The best advice as far as store cards go is leave well alone. The interest rates these cards carry are ridiculously expensive when compared to ordinary credit cards. Sometimes they offer money-off incentives. If you are tempted by these, make sure you pay the balance in full every month to avoid paying the excessive interest.


Tell the credit card company about it. Don�t just sit there and watch the unpaid bills drop through your letterbox. That way, the interest will just get bigger and the charges pile onto your original debt.

All reputable credit companies will be open to suggestion and willing to negotiate because they want to make it as easy as possible to recover the debt.

Enlisting the services of a professional debt counsellor can be beneficial for negotiating with your creditors � they can sometimes get the interest frozen and are experienced at securing more favourable terms for repayment.

It pays to change your attitude by taking advantage of the credit card companies rather than letting them take advantage of you.

For more information on credit card debt, go to:

-->by: John Porter

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How To Profit From 0% Interest Credit Cards

Credit cards equal debt, it's almost a universal truth.Almost.It is possible, and is being done right now, to turna profit from 0% credit cards.

Before we get started here are some things you needto realise before you even attempt to profit fromthese 0% interest credit cards.

1. It's no use making small percentage profits whenyou are already paying out large interest on debts elsewhere. Clear your debts first if you have anyapart from a mortgage.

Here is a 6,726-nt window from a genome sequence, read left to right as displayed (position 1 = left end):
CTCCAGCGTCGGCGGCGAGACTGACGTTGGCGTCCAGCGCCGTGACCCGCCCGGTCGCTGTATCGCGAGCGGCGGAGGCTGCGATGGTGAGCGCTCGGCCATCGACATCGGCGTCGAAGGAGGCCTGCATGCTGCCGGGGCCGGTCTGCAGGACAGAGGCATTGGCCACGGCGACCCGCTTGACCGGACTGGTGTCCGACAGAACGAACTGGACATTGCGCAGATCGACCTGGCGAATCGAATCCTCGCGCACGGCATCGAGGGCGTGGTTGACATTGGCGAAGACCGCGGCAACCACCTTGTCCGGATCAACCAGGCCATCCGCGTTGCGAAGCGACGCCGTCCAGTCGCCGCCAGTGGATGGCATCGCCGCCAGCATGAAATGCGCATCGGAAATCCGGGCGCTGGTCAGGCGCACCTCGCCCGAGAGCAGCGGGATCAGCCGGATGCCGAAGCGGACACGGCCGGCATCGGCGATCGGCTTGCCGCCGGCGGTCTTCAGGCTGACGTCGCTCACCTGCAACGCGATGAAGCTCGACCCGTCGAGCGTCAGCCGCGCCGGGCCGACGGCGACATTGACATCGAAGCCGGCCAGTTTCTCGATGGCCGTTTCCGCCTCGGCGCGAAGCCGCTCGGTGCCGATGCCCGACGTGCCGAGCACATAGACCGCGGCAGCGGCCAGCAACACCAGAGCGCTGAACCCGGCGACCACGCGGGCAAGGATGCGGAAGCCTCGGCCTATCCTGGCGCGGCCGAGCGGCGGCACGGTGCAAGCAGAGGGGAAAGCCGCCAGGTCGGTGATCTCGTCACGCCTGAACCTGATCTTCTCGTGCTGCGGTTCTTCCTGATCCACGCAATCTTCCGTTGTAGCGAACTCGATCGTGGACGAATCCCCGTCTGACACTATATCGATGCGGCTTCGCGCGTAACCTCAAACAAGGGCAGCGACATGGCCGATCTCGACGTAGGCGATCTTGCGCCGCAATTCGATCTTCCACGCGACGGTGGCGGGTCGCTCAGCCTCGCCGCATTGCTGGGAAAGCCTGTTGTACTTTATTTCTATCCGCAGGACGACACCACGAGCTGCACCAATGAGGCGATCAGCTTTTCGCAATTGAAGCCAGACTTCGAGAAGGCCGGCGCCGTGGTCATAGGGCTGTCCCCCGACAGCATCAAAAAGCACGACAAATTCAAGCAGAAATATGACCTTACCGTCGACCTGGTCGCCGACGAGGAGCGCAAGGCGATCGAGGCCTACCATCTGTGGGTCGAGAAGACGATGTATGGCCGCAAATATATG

2. You will need to be vigilant on the 0% periodsexpiry, most will be 6 months, and you need to makesure you pay the money back then.

3.You need to be able to forget you have the moneyyou borrowed on the credit card, and not dip into itfor any reason.

4. You will need a good credit score from the startof this venture or it won't happen at all.

Now with those little caveats out of the way, we can get to the meat of the idea, and profit fromthose credit card companies.

Firstly you will need to find a credit card with a 0% interest rate for at least six months, someeven offer up to nine months 0% interest. Thenyou need to apply for it, and wait.

You will also need either a loan or another creditcard you can draw up to the limit of your 0% card on. Now here comes the science bit.

Pay the limit of the 0% credit card into a bank accountby drawing it as cash or direct transfer, and immediatelyuse the 0% card to transfer the balance to the other cardto make it paid up.

The money you just got out can be placed into a highinterest savings account. Leave it there until you have to pay up the 0% card at which point you willstill only owe the original amount you transferredonto it. You will have made interest on the money while you had it and owe 0% interest.

If you have a real clean credit history you could eventransfer the balance from another o% interest credit cardto the first one, and leave the money earning interestin the savings account.

This is only meant as an informational overview, and youwill need to research the credit cards and relevantlaws in your own country or state. Here in the UKa few savvy people are using 0% interest credit cardsto make them a nice sum, and as long as you rememberthe few simple rules at the beginning of this articleyou could too.


Douglas Titchmarsh also runs a credit and debt
information site at
and a newsletter at